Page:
The Ethical Dilemmas of Providing Or Not Providing References

A very coarse dilemma, which most managers contact at one time or another in their career, occurs when they get a call from man representing another company's Hr department, or maybe a hiring manager, who is calling to ask for a reference about one of our old employees or work colleagues. It is very likely that our firm procedure states that we can only confirm to the caller the name of the past employee, their former title and their dates of employment, and nothing more, or refer the caller to the Hr agency so that they can confirm the same data (Trevino and Nelson, 2005, p. 75).

After complying with the firm procedure by only providing this information, it isn't uncommon for the caller to ask if we couldn't pleas provide a small bit more data about the private which would help them make their decision on either or not to hire the individual. This may seem harmless, especially if we happen to know the worker was exquisite and of course you feel you could provide a good reference. Or, we may be tempted to raise the "red flag" and warn them to avoid the mistake and the headache that you dealt with! However, it is foremost to remember that "whenever you recognize yourself as an worker of your company, citizen can infer that you are speaking on profit of it, which is why.." (p.75) you must remember that anything you tell the private you are of course not speaking for yourself, but the company. "Most companies prohibit their personnel from officially supplying this type of data because of lawsuits that have resulted from employer-supplied recommendations (p. 75).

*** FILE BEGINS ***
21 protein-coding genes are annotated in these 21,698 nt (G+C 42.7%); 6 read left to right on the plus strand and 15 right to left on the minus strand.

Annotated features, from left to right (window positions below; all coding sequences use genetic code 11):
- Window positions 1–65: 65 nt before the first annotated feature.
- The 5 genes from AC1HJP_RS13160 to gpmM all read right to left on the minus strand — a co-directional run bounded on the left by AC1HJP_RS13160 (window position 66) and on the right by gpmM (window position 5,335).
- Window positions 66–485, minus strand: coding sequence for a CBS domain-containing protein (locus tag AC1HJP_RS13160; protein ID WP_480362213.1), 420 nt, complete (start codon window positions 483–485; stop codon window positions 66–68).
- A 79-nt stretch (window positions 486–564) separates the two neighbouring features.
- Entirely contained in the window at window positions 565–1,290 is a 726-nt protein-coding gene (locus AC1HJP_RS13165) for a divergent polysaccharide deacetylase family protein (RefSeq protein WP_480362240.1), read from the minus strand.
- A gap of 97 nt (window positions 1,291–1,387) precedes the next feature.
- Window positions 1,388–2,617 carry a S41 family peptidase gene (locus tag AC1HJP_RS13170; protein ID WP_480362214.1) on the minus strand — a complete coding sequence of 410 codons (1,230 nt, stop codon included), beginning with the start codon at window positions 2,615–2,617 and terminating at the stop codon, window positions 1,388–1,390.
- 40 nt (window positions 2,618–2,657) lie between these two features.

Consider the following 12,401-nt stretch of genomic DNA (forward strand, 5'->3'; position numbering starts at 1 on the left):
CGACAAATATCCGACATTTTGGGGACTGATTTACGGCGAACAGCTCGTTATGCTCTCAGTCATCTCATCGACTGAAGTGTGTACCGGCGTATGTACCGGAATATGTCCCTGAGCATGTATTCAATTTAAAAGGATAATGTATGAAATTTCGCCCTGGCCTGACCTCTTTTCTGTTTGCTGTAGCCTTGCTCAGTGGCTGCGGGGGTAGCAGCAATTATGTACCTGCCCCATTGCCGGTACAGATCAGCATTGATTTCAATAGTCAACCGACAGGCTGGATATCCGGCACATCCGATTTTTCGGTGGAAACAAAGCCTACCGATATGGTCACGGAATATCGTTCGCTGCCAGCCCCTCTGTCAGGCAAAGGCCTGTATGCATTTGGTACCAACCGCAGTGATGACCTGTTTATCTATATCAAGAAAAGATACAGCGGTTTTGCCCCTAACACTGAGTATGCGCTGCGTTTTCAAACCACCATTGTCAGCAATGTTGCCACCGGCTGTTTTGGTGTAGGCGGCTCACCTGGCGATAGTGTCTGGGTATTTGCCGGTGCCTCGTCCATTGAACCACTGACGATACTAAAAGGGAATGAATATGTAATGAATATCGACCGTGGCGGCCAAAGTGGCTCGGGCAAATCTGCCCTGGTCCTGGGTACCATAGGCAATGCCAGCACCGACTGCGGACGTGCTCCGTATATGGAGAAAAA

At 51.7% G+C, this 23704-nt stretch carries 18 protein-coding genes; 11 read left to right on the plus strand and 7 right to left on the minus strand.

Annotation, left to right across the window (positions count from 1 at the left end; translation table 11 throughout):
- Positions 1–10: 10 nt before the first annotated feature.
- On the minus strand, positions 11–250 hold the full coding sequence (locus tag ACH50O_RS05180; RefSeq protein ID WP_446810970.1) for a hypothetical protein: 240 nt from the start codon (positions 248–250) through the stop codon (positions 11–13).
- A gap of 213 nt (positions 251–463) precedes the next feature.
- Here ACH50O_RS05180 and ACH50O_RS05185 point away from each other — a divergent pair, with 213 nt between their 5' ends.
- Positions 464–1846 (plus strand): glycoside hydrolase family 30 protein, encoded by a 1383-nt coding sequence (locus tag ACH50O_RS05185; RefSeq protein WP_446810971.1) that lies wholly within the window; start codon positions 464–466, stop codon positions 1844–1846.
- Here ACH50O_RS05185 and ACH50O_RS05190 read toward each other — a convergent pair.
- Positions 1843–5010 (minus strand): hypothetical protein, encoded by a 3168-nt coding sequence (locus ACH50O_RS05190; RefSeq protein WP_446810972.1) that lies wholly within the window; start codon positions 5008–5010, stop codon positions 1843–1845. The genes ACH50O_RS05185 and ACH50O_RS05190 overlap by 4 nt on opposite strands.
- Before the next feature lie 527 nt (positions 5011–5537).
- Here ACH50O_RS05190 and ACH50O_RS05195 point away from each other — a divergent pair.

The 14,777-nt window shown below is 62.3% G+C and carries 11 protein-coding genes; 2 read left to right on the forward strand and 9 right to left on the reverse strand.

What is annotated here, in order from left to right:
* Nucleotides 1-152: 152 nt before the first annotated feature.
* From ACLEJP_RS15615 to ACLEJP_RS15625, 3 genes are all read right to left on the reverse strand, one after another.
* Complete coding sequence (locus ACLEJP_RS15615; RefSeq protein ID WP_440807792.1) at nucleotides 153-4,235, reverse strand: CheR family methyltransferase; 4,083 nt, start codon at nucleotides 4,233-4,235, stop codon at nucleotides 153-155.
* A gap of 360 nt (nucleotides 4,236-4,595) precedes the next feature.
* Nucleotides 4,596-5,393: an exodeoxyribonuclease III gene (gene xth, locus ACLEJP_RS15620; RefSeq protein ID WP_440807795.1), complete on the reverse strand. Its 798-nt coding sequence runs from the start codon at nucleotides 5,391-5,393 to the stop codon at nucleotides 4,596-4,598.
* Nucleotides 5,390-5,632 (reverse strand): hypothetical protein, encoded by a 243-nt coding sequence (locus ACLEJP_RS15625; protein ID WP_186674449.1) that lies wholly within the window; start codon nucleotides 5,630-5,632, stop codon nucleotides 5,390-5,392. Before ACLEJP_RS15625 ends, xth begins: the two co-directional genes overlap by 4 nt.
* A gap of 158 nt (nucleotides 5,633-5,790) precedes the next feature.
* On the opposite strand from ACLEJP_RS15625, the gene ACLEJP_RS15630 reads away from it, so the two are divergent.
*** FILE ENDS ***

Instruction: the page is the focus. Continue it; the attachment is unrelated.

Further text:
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The same is true when the ex-employee asks you personally if you can provide a recommendation. If you use corporate letterhead or refer to your position in the company, then you are also representing the firm and it can be interpreted that you are speaking on profit of the company. While you may want to provide the favor, you should decline, unless you have permission from your employer. If you provide a reference as an private and not as a representative of the company, then you must not use your title, firm letterhead, your firm card, or anything else that would refer to your working connection within the firm (p. 75).

Another dilemma we may face as managers is either or not to blow the whistle on an private within our organizations. This becomes an ethical dilemma since we must decide either or not we are ethically bound to narrative data which have about unethical behavior of others within the firm or do nothing, which may seem safer from our personal perspective. However, it is foremost to remember that as managers, once we have received any data about any unethical behavior within the organization; it is our ethical and corporate accountability to make an attempt to post others within the corporation who may be able to take approved activity (p. 79). If we do not, then we come to be partly responsible for any damages since we had data but did not act.

Several years ago, while foremost a sales team, I was notified by one of our sales representatives that another of our representatives had on some occasions drank excessively dinners we sponsored for our clients. He stated that he did not want to cause problems for the individual; he felt that he had to let me know that while drinking the other representative said and did things that were not approved and reflected poorly on the company. Once I received the call, I found myself in a dilemma. I in fact had witnessed the other representative come to be loud when he drank at our firm meetings. While I personally did not feel he was drinking more than others in the team, I know that if I did not do something, that I may be risking relationships with our customers, the good faith of our company, or even worse, the security of one of my employees and or others who may be at danger because of inordinate drinking. I notified our local Hr representative and notified her of the situation and asked her for advice. With her maintain and the maintain of our worker assistance schedule we were able to address the situation in a way that was confidential to the private concerned and in a way that protected the firm and the individual.


Trevino, L., and Nelson, K., (2005). Corporate group accountability and managerial ethics. Hoboken, Nj: John Wiley and Sons, Inc.

The Ethical Dilemmas of Providing Or Not Providing References

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